“In Europe, Europe is everywhere,” says Aleksandr Sokurov early in Francofonia. As much as one might want to rib this tautology—which sounds better in Russian than it reads it English—it makes a point. In Sokurov’s Eurocentric point-of-view, the continent represents historical and cultural continuity, often unresolved. He renders it visually in Francofonia’s most ambitiously staged shot, a 360-degree pan from the roof of the Louvre, in which digitally composited bombers and medieval forests intrude into a panorama of modern-day Paris, as though the past persisted in layers under the present. This was also the central idea of Russian Ark, the pièce de résistance of Sokurov’s career—a technical marvel, shot in one Steadicam take that mimicked the first-person of a time traveller (voiced by Sokurov himself) as he slipped through the centuries of history, grandeur, and suffering contained within the walls of St. Petersburg’s Hermitage Museum.
Because Sokurov does almost everything in pairs or series (see: the Tetralogy Of Power, Mother And Son and Father And Son, his St. Petersburg Diary and Elegy documentaries, etc.), it was only a matter of time before he would make a companion piece of sorts to Russian Ark, set at another world-class museum. But instead of using the space of the Louvre to shape the film, à la that earlier work, he focuses on a largely forgotten historical incident: the joint effort undertaken by art historian turned high-ranking Nazi officer Franz Von Wolff-Metternich (Benjamin Utzerath) and the Louvre’s Resistance-aiding director, Jacques Jaujard (Louis-Do De Lencquesaing), to keep France’s art treasures safe during the Nazi occupation. It’s a story with all the makings of the kind of adventure Sokurov has zero interest in; Francofonia presents it in fractured pieces, distorted with artificial flickers and scratches and intentionally canned sound.
Less fluid than Russian Ark, Francofonia is even harder to pigeonhole, which is something of a feat. Narrated in docent-esque voice-over by Sokurov, the movie includes archival footage of the occupation, with dubbed-in sound effects and dialogue; a parallel narrative in which the director Skypes with the captain of a ship carrying an art collection across the Atlantic; opinionated asides about architecture; and scenes of Napoléon (Vincent Nemeth) wandering around the Louvre’s galleries, accompanied by Marianne (Johanna Korthals Altes), the national symbol of republican France. Much of it looks lovely, shot by cinematographer Bruno Delbonnel (Amélie, Inside Llewyn Davis) with the benefit of Sokurov’s typically attentive eye for texture; paintings are rarely framed presentationally, but instead at angles that emphasize surfaces and thin cracks in the paint.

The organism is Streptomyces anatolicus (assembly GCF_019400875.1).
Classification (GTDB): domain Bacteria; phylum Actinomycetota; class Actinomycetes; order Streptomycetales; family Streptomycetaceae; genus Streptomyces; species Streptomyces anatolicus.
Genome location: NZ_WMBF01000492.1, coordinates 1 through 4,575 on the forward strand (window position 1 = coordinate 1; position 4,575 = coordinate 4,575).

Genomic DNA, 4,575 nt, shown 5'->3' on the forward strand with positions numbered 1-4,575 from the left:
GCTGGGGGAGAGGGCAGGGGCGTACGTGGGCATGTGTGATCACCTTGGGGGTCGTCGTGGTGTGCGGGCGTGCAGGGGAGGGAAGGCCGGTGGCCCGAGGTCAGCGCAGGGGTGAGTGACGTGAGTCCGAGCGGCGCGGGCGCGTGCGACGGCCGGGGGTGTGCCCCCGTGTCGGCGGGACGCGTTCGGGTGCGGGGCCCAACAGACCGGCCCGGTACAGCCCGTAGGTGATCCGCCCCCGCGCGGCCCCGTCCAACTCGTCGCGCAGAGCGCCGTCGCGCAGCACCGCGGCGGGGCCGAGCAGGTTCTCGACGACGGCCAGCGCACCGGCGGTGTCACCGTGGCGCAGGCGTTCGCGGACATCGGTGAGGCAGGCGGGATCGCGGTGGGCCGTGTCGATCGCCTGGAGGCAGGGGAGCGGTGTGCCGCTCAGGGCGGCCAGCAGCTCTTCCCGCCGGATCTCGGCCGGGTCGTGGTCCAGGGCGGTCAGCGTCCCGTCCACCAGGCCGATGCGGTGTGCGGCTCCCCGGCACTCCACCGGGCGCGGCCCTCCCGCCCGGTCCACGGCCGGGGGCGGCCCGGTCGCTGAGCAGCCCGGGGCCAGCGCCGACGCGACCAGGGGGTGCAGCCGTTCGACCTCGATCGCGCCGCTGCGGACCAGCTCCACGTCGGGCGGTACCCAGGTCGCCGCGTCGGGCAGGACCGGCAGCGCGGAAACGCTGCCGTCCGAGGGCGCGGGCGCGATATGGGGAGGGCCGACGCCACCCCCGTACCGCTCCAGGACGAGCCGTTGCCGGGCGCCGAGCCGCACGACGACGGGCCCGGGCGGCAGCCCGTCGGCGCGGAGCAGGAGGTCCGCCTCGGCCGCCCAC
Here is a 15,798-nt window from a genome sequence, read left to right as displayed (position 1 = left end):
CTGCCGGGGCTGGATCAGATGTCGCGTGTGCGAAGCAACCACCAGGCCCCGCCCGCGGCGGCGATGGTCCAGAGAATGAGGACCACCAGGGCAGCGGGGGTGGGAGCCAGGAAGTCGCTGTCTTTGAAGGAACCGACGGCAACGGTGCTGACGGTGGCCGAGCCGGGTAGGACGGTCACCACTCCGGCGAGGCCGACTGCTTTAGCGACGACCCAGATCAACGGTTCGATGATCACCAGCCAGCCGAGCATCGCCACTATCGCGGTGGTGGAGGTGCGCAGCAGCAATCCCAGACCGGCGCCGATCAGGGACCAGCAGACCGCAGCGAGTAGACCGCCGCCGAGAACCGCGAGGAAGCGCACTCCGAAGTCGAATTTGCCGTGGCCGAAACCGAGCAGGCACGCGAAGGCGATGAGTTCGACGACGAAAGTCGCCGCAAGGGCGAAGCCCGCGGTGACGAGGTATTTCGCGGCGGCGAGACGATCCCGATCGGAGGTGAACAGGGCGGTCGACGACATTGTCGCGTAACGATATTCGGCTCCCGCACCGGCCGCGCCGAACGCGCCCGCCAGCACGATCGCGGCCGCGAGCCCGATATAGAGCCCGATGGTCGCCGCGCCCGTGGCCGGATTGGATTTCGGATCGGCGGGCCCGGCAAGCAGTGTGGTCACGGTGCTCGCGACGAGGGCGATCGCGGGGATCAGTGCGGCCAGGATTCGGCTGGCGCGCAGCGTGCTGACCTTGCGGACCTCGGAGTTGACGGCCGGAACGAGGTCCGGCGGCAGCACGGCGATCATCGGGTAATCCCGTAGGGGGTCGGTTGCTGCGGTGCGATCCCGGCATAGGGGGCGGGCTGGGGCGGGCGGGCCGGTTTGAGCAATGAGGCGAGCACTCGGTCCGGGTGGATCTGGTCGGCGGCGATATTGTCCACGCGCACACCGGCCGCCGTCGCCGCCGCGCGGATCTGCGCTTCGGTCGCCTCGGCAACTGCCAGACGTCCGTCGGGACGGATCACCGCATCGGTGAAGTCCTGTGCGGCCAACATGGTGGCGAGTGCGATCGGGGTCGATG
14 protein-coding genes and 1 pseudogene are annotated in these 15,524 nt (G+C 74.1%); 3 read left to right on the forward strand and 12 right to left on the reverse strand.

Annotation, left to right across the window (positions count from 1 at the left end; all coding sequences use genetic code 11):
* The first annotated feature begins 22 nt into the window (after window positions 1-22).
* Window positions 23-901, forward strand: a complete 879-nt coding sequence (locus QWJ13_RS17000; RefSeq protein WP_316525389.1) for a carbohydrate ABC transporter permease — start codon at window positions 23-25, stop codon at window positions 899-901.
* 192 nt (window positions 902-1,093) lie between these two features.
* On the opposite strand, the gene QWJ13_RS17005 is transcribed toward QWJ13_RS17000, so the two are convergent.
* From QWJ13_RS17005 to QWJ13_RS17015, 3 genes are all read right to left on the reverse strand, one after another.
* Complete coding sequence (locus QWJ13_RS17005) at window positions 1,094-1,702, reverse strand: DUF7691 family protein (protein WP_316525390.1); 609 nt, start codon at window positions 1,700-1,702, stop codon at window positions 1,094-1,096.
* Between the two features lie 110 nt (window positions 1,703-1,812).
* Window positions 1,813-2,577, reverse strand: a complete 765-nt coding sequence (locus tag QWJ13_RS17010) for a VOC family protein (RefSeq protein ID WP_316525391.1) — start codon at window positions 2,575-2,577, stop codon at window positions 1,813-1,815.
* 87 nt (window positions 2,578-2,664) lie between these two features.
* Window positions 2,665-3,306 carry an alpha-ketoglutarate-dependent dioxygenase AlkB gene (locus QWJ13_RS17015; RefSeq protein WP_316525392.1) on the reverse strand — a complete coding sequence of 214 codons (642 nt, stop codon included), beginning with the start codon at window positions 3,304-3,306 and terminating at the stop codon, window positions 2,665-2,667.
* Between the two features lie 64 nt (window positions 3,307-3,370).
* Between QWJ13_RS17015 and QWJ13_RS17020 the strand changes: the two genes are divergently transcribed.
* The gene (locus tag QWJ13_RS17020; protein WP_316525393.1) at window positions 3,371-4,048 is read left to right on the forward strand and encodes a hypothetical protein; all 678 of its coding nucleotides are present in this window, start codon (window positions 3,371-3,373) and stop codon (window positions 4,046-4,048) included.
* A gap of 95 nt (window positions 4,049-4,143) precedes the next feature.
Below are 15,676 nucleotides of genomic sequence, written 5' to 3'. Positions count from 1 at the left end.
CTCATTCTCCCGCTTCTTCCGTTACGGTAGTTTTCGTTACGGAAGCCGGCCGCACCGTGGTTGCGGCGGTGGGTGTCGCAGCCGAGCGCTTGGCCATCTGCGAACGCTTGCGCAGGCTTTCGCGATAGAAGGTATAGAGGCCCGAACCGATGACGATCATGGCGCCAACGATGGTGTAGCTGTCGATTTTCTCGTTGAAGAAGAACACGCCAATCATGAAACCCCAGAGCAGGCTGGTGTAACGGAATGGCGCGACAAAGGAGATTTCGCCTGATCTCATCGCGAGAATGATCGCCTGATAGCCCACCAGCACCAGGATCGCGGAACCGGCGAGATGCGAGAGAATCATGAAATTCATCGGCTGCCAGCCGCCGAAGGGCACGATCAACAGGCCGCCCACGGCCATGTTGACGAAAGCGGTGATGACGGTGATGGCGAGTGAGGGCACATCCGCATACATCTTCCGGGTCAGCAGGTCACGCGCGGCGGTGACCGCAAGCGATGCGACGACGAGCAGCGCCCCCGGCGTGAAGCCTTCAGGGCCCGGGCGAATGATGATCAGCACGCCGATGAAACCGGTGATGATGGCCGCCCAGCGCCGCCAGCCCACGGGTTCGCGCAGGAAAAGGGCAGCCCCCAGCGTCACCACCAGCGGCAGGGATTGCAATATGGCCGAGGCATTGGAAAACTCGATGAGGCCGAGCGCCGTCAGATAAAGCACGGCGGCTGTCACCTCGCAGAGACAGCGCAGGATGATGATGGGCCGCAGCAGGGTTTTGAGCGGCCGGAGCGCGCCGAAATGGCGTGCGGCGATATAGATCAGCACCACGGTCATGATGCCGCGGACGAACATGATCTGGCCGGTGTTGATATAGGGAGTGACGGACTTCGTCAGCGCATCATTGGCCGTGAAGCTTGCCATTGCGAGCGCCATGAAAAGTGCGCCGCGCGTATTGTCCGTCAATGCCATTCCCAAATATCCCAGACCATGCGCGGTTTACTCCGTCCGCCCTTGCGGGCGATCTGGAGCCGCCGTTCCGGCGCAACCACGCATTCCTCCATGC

These are beautiful artworks, the camera seems to say, but also fragile survivors. But despite these moments of lucid expression, Francofonia is scatterbrained, occasionally leaden (see: anything involving the Marianne figure), frequently redundant, crammed with false starts and dead ends, wrapped in gauzy greenish murk. Sokurov speaks in rhetorical questions and glib riddles. He uses the first-person plural to refer to Europeans—always a big-deal statement for a Russian artist—but still can’t go very long without bringing up the topic of Russian suffering, wondering why Hitler took such great pains to preserve Paris (“Who needs France without the Louvre?”), but not St. Petersburg, before introducing some gut-wrenching footage from the Leningrad Blockade.
Sokurov is an avant-garde anti-modernist who disdains most art made after the 19th century but embraces the possibilities of digital filmmaking. He’s a cultural reactionary, and it’s not hard to pick up on Francofonia’s ideological lines: St. Petersburg is a “great European city”; Paris is “the center of civilization”; and “other cultures, like the Muslims” aren’t worth talking about because they didn’t develop portraiture to the same degree. Francofonia tackles its conflict of militarism and civilization with a collage of digital artifice, which never quite covers up the fact that the most the movie has to say is that one is good and the other is bad. And yet, there are glimmers of Sokurov’s imagination—namely, a wordless sequence in which a Nazi officer, hands gloved in spotless black leather, looks over an ancient Egyptian mummy. It poses Francofonia’s underlying dichotomy so well that the rest of the movie seems like a series of explanatory notes.